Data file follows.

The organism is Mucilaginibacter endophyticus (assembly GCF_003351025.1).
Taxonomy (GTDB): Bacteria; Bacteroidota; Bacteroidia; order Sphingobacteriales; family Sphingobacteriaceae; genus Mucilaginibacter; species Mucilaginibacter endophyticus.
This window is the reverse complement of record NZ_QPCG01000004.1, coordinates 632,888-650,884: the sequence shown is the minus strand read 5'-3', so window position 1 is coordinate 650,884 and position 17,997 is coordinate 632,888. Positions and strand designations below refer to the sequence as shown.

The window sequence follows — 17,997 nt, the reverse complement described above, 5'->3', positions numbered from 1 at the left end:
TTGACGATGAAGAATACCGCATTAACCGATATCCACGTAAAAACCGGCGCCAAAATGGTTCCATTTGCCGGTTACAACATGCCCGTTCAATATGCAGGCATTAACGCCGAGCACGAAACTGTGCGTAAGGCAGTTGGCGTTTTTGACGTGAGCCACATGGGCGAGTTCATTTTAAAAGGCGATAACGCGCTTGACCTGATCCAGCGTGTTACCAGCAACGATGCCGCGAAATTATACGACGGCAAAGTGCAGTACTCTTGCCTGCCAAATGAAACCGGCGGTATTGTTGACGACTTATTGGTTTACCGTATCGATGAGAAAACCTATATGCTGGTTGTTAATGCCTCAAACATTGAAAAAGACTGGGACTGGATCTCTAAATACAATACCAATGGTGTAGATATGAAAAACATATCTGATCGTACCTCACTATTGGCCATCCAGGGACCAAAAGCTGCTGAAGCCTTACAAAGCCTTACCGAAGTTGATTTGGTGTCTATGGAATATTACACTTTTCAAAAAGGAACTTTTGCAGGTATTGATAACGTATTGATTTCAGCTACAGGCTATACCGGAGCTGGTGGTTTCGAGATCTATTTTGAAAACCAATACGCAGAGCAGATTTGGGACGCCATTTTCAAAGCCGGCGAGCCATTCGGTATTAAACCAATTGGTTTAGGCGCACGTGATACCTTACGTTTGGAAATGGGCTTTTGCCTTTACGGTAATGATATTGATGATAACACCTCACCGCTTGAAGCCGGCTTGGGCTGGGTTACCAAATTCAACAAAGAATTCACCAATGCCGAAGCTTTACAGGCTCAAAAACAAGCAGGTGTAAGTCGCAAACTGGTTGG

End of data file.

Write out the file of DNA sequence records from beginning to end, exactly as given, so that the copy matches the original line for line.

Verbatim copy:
The organism is Mucilaginibacter endophyticus (assembly GCF_003351025.1).
Taxonomy (GTDB): Bacteria; Bacteroidota; Bacteroidia; order Sphingobacteriales; family Sphingobacteriaceae; genus Mucilaginibacter; species Mucilaginibacter endophyticus.
This window is the reverse complement of record NZ_QPCG01000004.1, coordinates 632,888-650,884: the sequence shown is the minus strand read 5'-3', so window position 1 is coordinate 650,884 and position 17,997 is coordinate 632,888. Positions and strand designations below refer to the sequence as shown.

The window sequence follows — 17,997 nt, the reverse complement described above, 5'->3', positions numbered from 1 at the left end:
TTGACGATGAAGAATACCGCATTAACCGATATCCACGTAAAAACCGGCGCCAAAATGGTTCCATTTGCCGGTTACAACATGCCCGTTCAATATGCAGGCATTAACGCCGAGCACGAAACTGTGCGTAAGGCAGTTGGCGTTTTTGACGTGAGCCACATGGGCGAGTTCATTTTAAAAGGCGATAACGCGCTTGACCTGATCCAGCGTGTTACCAGCAACGATGCCGCGAAATTATACGACGGCAAAGTGCAGTACTCTTGCCTGCCAAATGAAACCGGCGGTATTGTTGACGACTTATTGGTTTACCGTATCGATGAGAAAACCTATATGCTGGTTGTTAATGCCTCAAACATTGAAAAAGACTGGGACTGGATCTCTAAATACAATACCAATGGTGTAGATATGAAAAACATATCTGATCGTACCTCACTATTGGCCATCCAGGGACCAAAAGCTGCTGAAGCCTTACAAAGCCTTACCGAAGTTGATTTGGTGTCTATGGAATATTACACTTTTCAAAAAGGAACTTTTGCAGGTATTGATAACGTATTGATTTCAGCTACAGGCTATACCGGAGCTGGTGGTTTCGAGATCTATTTTGAAAACCAATACGCAGAGCAGATTTGGGACGCCATTTTCAAAGCCGGCGAGCCATTCGGTATTAAACCAATTGGTTTAGGCGCACGTGATACCTTACGTTTGGAAATGGGCTTTTGCCTTTACGGTAATGATATTGATGATAACACCTCACCGCTTGAAGCCGGCTTGGGCTGGGTTACCAAATTCAACAAAGAATTCACCAATGCCGAAGCTTTACAGGCTCAAAAACAAGCAGGTGTAAGTCGCAAACTGGTTGG